Chaudhuri D.,IAC |
Kushwaha N.K.,IAC |
Samal A.,University of Nebraska - Lincoln
IEEE Journal of Selected Topics in Applied Earth Observations and Remote Sensing | Year: 2012
Extraction of map objects such roads, rivers and buildings from high resolution satellite imagery is an important task in many civilian and military applications. We present a semi-automatic approach for road detection that achieves high accuracy and efficiency. This method exploits the properties of road segments to develop customized operators to accurately derive the road segments. The customized operators include directional morphological enhancement, directional segmentation and thinning. We have systematically evaluated the algorithm on a variety of images from IKONOS, QuickBird, CARTOSAT-2A satellites and carefully compared it with the techniques presented in literature. The results demonstrate that the algorithm proposed is both accurate and efficient. © 2008-2012 IEEE. Source
About.com, the IAC-owned media giant, has today unveiled its first standalone brand in the form of Verywell, a site for information around health. Verywell will launch with more than 50,000 pieces of content ranging from common medical conditions like diabetes and rheumatoid arthritis to simple health tips like how to get more sleep or advice on fitness. About.com has spent the last couple of years under the IAC umbrella rebuilding its own technology and organization to offer helpful content on a very wide array of topics. “What we learned in rebuilding what we were is that we don’t want to be that anymore,” said CEO Neil Vogel. “About was built during a different time in the internet, where scale translated to trust. But the internet has changed. No one wants advice on their 401k from the same people that give advice on how to bake a pie.” Learning that, About has shifted its focus to building out verticals around its troves of topic-specific content, with Verywell being the first. Vogel explained to TechCrunch that Verywell should take a far more human approach than competitors like WebMD and EverydayHealth, which tend to be hyper-clinical and (let’s face it) also have a tendency to spark the worst fears about our own health. Verywell content is all created by more than 120 experts, which includes doctors, trainers, dietitians and other health professionals, with every single medical fact being reviewed and approved by board-certified physicians. “If you look at the space, everything is very clinical,” said Vogel. “You can sometimes leave those leading tech health websites feeling like you have a brain tumor. We think this space needs a friendly, approachable, creditable source for information.” One of the greater challenges for About.com will be SEO. The company current has pretty good juice when it comes to Google searches, and launching on a new domain with a new brand could prove difficult to migrate. Still, About is charging forward with the plan to break up its content into verticals. Vogel wouldn’t be specific about which vertical comes next, but he did mention that About.com has promising content in both personal finance and the travel sectors. You can check out the brand new Verywell right here.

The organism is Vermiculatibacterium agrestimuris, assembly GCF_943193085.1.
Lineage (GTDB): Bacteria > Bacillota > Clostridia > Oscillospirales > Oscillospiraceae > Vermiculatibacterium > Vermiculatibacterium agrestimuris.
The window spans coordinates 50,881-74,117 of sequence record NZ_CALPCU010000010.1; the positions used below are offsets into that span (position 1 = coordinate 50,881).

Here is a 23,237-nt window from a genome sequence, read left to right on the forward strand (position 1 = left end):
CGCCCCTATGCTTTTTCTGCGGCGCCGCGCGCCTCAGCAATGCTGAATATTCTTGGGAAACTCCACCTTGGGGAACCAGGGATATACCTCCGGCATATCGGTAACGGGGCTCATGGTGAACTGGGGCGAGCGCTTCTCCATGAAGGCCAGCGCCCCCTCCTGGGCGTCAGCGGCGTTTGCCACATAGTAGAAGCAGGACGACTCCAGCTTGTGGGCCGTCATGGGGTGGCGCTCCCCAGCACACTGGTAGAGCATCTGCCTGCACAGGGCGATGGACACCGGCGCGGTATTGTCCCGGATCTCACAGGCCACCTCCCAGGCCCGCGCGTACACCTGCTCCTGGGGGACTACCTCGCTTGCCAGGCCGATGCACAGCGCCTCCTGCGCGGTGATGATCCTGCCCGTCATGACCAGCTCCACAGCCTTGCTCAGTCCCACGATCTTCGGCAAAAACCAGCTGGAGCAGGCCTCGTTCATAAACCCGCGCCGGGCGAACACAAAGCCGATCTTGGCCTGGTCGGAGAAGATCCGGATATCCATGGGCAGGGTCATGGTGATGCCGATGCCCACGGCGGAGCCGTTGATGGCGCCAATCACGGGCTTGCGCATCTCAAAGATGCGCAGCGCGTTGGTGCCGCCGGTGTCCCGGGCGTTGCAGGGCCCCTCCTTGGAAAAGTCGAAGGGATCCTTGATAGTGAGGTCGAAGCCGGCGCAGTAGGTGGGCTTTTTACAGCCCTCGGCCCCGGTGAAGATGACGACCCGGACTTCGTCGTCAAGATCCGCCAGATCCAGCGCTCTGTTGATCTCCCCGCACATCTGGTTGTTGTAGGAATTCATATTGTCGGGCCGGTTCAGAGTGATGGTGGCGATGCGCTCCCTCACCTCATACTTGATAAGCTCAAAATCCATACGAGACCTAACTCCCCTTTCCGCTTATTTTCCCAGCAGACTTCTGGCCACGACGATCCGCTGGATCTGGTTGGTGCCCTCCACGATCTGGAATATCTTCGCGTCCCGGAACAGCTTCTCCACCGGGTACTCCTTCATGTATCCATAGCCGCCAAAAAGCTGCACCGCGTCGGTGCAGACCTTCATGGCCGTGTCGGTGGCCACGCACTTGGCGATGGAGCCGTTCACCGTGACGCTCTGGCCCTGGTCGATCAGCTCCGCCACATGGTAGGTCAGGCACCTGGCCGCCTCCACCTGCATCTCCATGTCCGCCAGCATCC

News Article | April 11, 2016